Fourth dip: wrap with fiberglass strand
The final dip is done without a sand coat so as to seal the shells
6-8 dips for large pieces
4-6 for small and medium size pieces.

Also, the weight of the metal to cast plays a role in determining shell thickness.
 A student of mine doing the terrible job of grinding off the top of their cups, preparing for burnout.
We really need to make a filtered cup grinder.  Can you see it?  I can.  Humboldt State Sculpture had one, so shall I.
 A cup ground down  to separate the outside shell from the inside shell of the cup.  This part of the cup should not be there, but can be used for other many things such as:
  • shell repairs,
  • another cup if one is lost,
  • a tiny crucible,
  • thrown into a crucible full of molten aluminum to stop the metal from oscillating in the furnace, etc.
 Shells suspended in the wax burnout kiln...
 Actually a high-tech piece of equipment!

The Shopping List:
  • 90,000 BTU forced air gas burner
  • 1 1/4 55 gal steel drums:     (1 for the fire chamber and 1/4 for the water troff to catch the melted wax.)
  • Angle iron for legs
  • Steel sheets for baffles
  • 4' steel bar
  • Enough kaowool to line the barrel
  • Ceramic buttons and bailing wire to tie back the wool.

A view at night.  It always looks more dramatic this way.

 The shells are pulled out and loaded (cup up) into another kiln (in our case an electric) and heated to 1550 F and held at that temp for 2 hours.  This makes the shells stronger and burns out the rest of the stubborn and problematic carbon residue.

A closeup photo of one of my shells after the final kiln firing.  Can you see the crack that needs to be filled?

Something I will do next time to cut down on the shell cracking as a result of wax expansion in the burnout kiln.  I will go full blast with the burner right away, no babying up in temp, straight to red.  This flash melts the wax layer that is up against the shell before it has time to expand and cause a crack. 
 Using kiln cement to patch holes and cracks.
 Back in the kiln to be heated to 900F for the aluminum casting extravaganza.

Wednesday, May 23, 2012

Lost Wax Casting and Wax Working; Sprues and Gating

 To cast this piece, I had to paint in multiple layers of molten wax to achieve the thickness I wanted.  For bronze or aluminum casting I make my wax pattern wall thickness between 3/16" to 1/4".

A trick I do to check wax for proper thickness is hold the wax up to a light and if you can see light thru the wax it's too thin.  I also use a wax mixture  between Red Casting Wax and Brown Microcrystalline Wax, so this ruke may not apply to lighter colored waxes

 This is a photo of the other two wax sections as they are coming out of the plaster molds.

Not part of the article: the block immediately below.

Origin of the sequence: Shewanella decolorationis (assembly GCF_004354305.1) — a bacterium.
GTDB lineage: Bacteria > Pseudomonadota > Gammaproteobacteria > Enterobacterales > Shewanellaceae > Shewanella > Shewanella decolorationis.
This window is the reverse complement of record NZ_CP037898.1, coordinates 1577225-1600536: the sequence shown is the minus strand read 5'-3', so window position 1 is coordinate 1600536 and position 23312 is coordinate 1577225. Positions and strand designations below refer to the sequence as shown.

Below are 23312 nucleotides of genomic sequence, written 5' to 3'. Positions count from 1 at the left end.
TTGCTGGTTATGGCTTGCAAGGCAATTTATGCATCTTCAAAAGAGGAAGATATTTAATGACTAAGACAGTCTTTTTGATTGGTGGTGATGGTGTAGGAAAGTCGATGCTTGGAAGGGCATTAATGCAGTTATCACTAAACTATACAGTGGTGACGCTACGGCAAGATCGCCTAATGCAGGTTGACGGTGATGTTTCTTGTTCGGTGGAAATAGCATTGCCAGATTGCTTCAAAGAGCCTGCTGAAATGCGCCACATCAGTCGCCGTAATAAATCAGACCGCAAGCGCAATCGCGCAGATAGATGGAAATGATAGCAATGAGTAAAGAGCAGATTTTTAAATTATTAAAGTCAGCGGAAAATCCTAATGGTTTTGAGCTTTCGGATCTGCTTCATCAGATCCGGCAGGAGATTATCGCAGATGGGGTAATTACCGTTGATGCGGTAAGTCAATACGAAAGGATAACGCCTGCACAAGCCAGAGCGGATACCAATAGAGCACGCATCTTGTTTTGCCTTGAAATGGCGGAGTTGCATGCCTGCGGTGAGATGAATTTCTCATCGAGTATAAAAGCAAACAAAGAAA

A closeup after I patched the bubbles with utility patch wax and then polished the wax using a nylon window screen and mineral spirits.  Lighter fluid works great too.
 Another shot of the polished and patched section pre-gating.

 A few views of the piece as it will be in the end.  It really looks like melted chocolate which is dripping down a wall and shelf.
 The top view of the "butt crack" middle section.
The back view showing the gating system ans sprues.  This system is a mix of direct and indirect metal casting gating systems.

This is an article in the Tahoe Daily Tribune, which features our foundry:
Hard work Metal casting and fabricating classes at college turn out works of art

Thursday, May 3, 2012

Ceramic Press-Molded Tire

 I enjoy the seam lines.  How the slip oozes out and looks like a weld on steel.   It is a record of the substitution.  The process it has gone through.

I made an 8 piece plaster mold of an old tire I found in my back yard.  A Winston Californian 1 20570R14.  Seemed like the perfect object at the time to represent a memory.
 Notice the edges of the clay slabs, I made flanges to assist in joining the press-molded shapes, as well as act as a buttressing system to add support to the final clay form.

In the lower right of the picture is a maquette of the final sculpture.

A tire swing leaning against a wall, discarded, oozing a viscous substance from its central core.

I worked on an egg crate covered in plastic.  First made the attachments to connect the sidewall of the tire; getting ready to connect tread section #1.  Scored and slipped both surfaces and wiggled and squeezed the attachments to ensure proper weld.

The slip I use is the consistency of a "milkshake". 

Added an extra buttress in the middle of each sidewall section for added support.
 Tire after attaching all four tread sections. 
 Connected section #1 of the other sidewall.  This was tough to squeeze the flanges together as my arm doesn't bend this way.

Finally closed the tire up and am  hoping this connection is good as I misplaced my elf that day who lives inside closed forms to squeeze the final flange seams together.

Add more as I make it.

Thanks for visiting,
Bryan Yerian